Canadian pension funds are using their financial heft to benefit an array of stakeholders, and American funds could be doing the same, Lee Egerstrom ventures in this story.Lee Egerstrom's article is worth reading, Capitalizing on pension funds’ potential for good:
He argues that it’s time for Wall Street and managers of state pension funds to engage in a serious discussion about their “fiduciary responsibilities” to main-street America, and not just to bottom-line considerations.
The writer, an economic development fellow at Minnesota 2020, a non-partisan, progressive think tank based in St. Paul, Minnesota, points to two recent reports that highlight conflicts between stakeholders and shareholders: Minnesota 2020′s Money Talks, and What if pension funds grabbed the reins?
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Can pension funds use their enormous financial resources to leverage a better return for stakeholders — workers, communities, main street merchants?
They are in Canada. And it’s time U.S. state governments and pension managers start thinking about ways to flex this muscle.
Between corporations sinking money into public policy campaigns that undermine workers’ rights and business practices that work to destabilize middle class institutions, America must have a serious talk about Wall Street’s “fiduciary responsibilities” to the rest of us.
Is it a “fiduciary responsibility” for managers of teachers’ retirement funds to invest in companies that contribute to public policies to defund public education?
Is it in the interest of retired public employees and future retirees if state investment boards seek only short-term returns on investment in companies and ignore how profits from those securities are being used to undermine public service careers, seniority systems, healthcare and other quality of life issues for stakeholders and shareholders enrolled in the plans?
Two recent reports highlight the complexities among investors, companies, and community stakeholders, known as stakeholder-shareholder conflicts.
Minnesota 2020's June report, “Money Talks,” examined this issue and what Minnesota might do to overcome these problems. In April, a New York-based think-tank, Remapping Debate, examined how pension funds could use their enormous power to shape more sustainable investing practices. Report author Mike Alberti, analyzed California’s teachers and public employees’ funds and Canadian pension funds to answer: “What if pension funds grabbed the reins?”
The goal many of these group investors have is to help corporate managers and boards recognize the value of investing in ESG (environmental, social and governance) issues.
'Misalignment of interests'
Among the big issues Alberti identifies is that public pension funds are often run by inexperienced appointees that hire outside firms with huge fees. These outside managers don’t always make the best long-term decisions and cost funds precious resources. This is due to a “misalignment of interests” among fund managers, beneficiaries and the private firms that manage the money, a classic example of the “agency theory” problems discussed in the Money Talks report.
The answer, if we follow Canada’s example, is for states to directly hire experienced money managers. However, attracting seasoned finance professionals would cost state governments far more than the public might be willing to pay a public servant. Ironically, many private fund managers that states already use cost well more in fees than in-house fund managers.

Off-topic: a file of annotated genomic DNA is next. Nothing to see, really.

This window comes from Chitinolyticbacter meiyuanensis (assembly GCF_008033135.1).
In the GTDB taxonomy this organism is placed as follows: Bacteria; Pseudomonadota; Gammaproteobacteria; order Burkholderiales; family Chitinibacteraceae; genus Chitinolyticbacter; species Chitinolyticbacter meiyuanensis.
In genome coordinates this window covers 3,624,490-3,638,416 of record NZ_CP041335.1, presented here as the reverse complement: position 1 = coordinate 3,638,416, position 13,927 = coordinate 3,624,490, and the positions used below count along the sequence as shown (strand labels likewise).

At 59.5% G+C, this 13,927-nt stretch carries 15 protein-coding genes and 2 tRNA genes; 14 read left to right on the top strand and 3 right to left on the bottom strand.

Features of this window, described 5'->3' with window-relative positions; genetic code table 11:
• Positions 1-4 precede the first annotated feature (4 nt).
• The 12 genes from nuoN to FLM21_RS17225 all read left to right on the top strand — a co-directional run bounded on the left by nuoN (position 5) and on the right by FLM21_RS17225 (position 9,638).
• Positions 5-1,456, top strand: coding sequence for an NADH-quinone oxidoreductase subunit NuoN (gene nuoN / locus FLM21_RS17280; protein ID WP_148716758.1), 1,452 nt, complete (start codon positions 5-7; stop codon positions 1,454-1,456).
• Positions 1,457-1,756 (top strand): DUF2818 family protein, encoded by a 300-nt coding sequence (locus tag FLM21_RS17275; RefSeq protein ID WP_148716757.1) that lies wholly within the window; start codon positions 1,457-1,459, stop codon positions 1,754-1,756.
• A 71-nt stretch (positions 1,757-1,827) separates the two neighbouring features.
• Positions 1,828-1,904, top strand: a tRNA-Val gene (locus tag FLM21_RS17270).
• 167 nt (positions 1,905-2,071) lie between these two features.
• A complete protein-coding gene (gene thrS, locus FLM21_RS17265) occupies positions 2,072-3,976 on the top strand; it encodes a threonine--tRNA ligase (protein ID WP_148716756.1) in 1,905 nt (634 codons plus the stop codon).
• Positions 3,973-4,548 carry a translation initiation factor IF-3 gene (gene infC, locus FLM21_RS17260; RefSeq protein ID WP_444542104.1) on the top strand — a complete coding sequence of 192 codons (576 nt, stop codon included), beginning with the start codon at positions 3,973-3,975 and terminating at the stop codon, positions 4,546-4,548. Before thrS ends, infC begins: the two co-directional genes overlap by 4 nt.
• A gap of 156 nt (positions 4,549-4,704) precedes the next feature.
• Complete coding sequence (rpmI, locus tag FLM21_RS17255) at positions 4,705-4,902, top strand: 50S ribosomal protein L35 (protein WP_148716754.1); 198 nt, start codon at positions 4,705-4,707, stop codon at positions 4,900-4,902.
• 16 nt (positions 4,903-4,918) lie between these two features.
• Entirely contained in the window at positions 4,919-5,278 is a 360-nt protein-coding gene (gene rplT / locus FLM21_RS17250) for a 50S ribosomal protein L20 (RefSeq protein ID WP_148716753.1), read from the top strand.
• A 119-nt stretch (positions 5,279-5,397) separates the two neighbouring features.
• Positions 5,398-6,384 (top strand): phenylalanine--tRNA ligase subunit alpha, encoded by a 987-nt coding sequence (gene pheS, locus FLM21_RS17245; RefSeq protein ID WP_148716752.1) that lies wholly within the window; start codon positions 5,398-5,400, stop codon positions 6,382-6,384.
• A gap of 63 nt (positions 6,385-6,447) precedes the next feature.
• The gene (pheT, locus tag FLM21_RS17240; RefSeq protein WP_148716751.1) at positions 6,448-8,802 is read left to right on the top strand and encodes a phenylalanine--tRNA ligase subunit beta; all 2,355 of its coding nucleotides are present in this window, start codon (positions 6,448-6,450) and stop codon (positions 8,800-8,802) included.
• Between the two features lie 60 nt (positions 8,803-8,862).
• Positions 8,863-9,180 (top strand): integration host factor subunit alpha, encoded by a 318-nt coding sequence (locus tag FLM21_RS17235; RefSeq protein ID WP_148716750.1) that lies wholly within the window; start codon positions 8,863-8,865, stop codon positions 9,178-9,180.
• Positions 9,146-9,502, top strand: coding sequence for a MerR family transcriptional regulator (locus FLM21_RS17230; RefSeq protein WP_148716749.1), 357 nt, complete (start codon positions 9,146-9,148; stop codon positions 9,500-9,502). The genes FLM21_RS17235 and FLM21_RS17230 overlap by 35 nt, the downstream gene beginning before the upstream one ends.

Also complicating a U.S. experiment using the successful Canadian fund models is that fiduciary responsibilities are interpreted in a variety of ways in the United States. At a basic level, they involve trust, honesty and require the trustee to act (invest) in the beneficiaries’ best interests. Public pension funds are often managed the most conventionally, not always the smartest, according to critics of the current system.
Economies of scale
But economies of scale come into play. Minnesota is a big business state, but it is a middle-of-the-pack to small state in population. That raises questions about how much of a securities research operation the state should employ, and would explain why Minnesota public pension plans use outside management firms.
The Minnesota State Board of Investment manages more than $57.5 billion in pension funds for the Minnesota Teachers Retirement Fund, the Minnesota Public Employees Retirement Fund and the Minnesota State Employees Retirement Fund.
Organized labor, senior citizen funds and other beneficiaries of investment plans also have direct shareholder-stakeholder interests in how their capital ends up being funneled off to policy uses counter to their interests.
The National Institute on Retirement Security (NIRS) in Washington recently completed economic impact statements for the various states on expenditures made by state and local government retirees. In Minnesota, 165,994 residents received $3.4 billion in pension benefits in 2009, the last year for which data are available. This averaged $1,719 per month, or $20,633 per year.
This translates into retiree expenditures supporting 41,337 jobs in Minnesota and total state income for state residents of $1.9 billion. When multipliers are factored in, pension funds from Minnesota and other states paid to state residents supported $5.7 billion in total economic activity.
'Money goes right back into the economy'
In issuing the report, NIRS economist Ilana Boivie said “Minnesota retirees don’t put their pension checks in a drawer and forget about them. They use it for daily living expenses, and to pay taxes. The money goes right back into the economy, which means financial stability for the retiree and economic growth for Minnesota.”
States like Minnesota and its neighbors might not want to take over direct management and placement of pension funds. But beneficiary groups of public and private funds should collaborate to share information, demand corporations reveal where they put campaign funds, and offer guidance to companies on what are legitimate stakeholder and shareholder interests.